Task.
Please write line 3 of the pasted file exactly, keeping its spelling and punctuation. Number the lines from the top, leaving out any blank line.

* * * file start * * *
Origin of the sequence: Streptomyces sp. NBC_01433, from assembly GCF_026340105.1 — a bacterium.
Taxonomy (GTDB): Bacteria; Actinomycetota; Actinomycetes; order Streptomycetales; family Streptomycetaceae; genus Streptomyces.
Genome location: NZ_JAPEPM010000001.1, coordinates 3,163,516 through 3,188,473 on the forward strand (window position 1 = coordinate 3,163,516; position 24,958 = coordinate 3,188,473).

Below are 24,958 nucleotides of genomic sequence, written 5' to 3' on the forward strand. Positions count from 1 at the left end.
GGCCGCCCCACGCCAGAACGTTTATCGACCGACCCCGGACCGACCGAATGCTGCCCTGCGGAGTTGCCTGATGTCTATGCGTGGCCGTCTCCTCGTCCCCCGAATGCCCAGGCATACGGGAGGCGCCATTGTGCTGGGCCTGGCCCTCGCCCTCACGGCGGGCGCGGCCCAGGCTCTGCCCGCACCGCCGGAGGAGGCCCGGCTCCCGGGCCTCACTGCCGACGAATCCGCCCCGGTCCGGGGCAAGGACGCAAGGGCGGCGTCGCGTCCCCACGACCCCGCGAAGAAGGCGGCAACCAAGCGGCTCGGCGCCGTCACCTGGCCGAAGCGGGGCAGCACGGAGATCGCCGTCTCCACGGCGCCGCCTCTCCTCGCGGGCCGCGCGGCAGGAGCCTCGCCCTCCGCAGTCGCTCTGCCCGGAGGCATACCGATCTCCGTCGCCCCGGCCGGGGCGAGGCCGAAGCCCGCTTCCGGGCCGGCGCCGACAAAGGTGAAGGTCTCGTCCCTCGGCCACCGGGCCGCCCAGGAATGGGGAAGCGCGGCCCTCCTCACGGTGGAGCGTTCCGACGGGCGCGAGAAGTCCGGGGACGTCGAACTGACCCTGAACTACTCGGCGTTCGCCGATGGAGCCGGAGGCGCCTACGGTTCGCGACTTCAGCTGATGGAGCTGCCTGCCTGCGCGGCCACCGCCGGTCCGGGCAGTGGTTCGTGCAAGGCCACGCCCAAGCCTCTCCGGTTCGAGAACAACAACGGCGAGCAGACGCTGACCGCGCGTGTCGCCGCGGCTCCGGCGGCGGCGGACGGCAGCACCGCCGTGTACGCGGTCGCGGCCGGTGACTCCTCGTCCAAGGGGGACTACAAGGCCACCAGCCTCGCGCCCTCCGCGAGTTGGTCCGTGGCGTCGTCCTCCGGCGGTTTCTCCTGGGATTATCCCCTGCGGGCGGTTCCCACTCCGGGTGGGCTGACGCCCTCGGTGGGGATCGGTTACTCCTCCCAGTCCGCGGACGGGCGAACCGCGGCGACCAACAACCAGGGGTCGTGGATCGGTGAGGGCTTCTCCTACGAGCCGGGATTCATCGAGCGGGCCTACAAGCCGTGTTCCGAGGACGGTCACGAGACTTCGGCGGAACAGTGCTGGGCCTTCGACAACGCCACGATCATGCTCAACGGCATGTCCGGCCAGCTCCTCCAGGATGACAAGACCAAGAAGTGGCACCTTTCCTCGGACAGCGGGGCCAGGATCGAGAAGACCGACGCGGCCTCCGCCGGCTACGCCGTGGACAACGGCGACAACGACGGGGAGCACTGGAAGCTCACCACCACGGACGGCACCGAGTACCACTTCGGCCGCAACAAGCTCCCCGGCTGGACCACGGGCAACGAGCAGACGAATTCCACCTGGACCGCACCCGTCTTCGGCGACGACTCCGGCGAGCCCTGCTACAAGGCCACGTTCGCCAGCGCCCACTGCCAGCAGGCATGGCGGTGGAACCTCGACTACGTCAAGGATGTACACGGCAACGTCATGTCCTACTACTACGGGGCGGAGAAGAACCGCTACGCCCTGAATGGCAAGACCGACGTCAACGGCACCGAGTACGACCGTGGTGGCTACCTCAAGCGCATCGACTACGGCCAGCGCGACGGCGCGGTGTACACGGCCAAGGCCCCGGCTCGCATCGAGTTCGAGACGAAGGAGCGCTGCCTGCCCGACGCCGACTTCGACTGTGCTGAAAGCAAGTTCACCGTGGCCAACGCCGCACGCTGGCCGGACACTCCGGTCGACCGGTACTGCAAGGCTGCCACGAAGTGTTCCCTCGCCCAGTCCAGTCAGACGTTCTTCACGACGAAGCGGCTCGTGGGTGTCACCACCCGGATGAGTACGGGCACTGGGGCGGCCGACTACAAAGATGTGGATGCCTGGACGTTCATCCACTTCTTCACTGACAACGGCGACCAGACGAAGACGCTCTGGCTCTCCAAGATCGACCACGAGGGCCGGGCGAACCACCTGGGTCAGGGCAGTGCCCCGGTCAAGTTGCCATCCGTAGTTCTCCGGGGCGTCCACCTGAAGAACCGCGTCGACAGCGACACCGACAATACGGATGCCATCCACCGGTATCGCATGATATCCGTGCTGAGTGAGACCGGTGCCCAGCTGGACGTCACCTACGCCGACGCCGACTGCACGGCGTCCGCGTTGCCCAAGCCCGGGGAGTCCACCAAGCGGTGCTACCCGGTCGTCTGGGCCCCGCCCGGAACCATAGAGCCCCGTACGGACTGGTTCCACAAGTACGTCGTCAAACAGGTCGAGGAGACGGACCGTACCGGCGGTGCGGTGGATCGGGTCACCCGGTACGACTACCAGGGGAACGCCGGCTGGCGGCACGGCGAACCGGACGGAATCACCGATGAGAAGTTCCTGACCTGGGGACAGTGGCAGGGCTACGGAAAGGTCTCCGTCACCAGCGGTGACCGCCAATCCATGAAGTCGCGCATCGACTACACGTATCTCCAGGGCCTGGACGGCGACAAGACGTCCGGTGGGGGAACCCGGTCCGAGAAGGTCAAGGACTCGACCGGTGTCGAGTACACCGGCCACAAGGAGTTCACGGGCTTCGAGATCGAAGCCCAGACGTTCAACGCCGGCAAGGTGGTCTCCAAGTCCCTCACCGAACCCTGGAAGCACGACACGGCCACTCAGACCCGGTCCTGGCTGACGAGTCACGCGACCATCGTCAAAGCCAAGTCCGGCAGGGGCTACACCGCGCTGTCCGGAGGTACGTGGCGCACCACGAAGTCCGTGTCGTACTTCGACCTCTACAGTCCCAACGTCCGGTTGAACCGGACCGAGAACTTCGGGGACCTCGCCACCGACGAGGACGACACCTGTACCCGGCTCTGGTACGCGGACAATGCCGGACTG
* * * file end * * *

Genome location: NZ_JAPEPM010000001.1, coordinates 3,163,516 through 3,188,473 on the forward strand (window position 1 = coordinate 3,163,516; position 24,958 = coordinate 3,188,473).